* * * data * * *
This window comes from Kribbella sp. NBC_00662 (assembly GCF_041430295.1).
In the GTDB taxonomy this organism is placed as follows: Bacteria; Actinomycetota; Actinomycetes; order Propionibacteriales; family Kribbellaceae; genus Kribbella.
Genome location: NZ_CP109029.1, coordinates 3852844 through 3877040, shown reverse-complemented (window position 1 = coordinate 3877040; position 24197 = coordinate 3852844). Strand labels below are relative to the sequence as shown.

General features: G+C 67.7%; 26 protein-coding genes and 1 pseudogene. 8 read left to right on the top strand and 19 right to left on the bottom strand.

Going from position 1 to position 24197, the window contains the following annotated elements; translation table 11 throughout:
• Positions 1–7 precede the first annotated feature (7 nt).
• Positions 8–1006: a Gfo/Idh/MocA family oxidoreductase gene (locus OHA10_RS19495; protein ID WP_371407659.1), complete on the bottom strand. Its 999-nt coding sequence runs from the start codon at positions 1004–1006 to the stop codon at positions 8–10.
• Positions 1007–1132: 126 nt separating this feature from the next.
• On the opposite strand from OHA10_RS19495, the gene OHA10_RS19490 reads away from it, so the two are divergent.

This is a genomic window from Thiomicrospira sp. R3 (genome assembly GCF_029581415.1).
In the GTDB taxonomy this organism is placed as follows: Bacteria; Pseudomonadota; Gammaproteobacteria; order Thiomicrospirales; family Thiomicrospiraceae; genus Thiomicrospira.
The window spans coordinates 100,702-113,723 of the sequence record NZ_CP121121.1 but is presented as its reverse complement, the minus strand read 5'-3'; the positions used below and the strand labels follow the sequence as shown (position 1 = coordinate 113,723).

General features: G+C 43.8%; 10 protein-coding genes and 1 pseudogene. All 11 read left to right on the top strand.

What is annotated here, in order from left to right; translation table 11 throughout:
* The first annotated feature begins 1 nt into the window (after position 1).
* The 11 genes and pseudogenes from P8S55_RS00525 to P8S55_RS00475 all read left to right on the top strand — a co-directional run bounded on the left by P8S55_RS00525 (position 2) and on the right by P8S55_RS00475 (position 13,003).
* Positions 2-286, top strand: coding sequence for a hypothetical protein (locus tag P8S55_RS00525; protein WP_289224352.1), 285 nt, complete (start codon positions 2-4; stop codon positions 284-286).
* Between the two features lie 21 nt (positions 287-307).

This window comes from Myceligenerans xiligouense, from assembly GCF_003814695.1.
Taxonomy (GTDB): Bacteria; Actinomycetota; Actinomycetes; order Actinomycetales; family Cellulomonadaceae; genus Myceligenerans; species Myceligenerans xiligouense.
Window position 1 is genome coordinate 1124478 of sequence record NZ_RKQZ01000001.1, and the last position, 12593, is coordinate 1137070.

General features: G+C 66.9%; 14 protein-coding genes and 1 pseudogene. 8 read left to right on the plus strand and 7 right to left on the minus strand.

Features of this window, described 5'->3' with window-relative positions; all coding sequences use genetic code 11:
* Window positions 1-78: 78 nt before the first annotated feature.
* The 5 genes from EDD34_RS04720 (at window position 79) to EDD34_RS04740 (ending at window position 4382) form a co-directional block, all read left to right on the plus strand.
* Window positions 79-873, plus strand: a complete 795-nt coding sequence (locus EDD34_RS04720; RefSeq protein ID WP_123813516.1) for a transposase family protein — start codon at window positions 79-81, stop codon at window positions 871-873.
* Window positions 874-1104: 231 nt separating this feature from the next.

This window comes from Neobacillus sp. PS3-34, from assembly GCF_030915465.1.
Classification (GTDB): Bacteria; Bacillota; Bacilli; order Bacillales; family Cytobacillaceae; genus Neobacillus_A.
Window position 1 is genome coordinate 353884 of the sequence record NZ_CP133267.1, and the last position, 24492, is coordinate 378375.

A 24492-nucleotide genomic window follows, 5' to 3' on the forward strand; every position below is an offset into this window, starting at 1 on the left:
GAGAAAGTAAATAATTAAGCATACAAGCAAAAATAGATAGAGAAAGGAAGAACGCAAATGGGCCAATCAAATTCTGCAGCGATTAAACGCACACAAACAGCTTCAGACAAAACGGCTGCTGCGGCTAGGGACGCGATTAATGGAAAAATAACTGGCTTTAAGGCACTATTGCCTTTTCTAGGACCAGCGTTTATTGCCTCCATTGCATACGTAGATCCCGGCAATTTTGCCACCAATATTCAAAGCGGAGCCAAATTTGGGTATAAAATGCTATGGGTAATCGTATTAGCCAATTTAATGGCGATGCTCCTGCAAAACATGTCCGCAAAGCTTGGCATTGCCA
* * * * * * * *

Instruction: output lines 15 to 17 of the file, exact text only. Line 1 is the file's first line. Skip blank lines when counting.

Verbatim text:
* The first annotated feature begins 1 nt into the window (after position 1).
* The 11 genes and pseudogenes from P8S55_RS00525 to P8S55_RS00475 all read left to right on the top strand — a co-directional run bounded on the left by P8S55_RS00525 (position 2) and on the right by P8S55_RS00475 (position 13,003).
* Positions 2-286, top strand: coding sequence for a hypothetical protein (locus tag P8S55_RS00525; protein WP_289224352.1), 285 nt, complete (start codon positions 2-4; stop codon positions 284-286).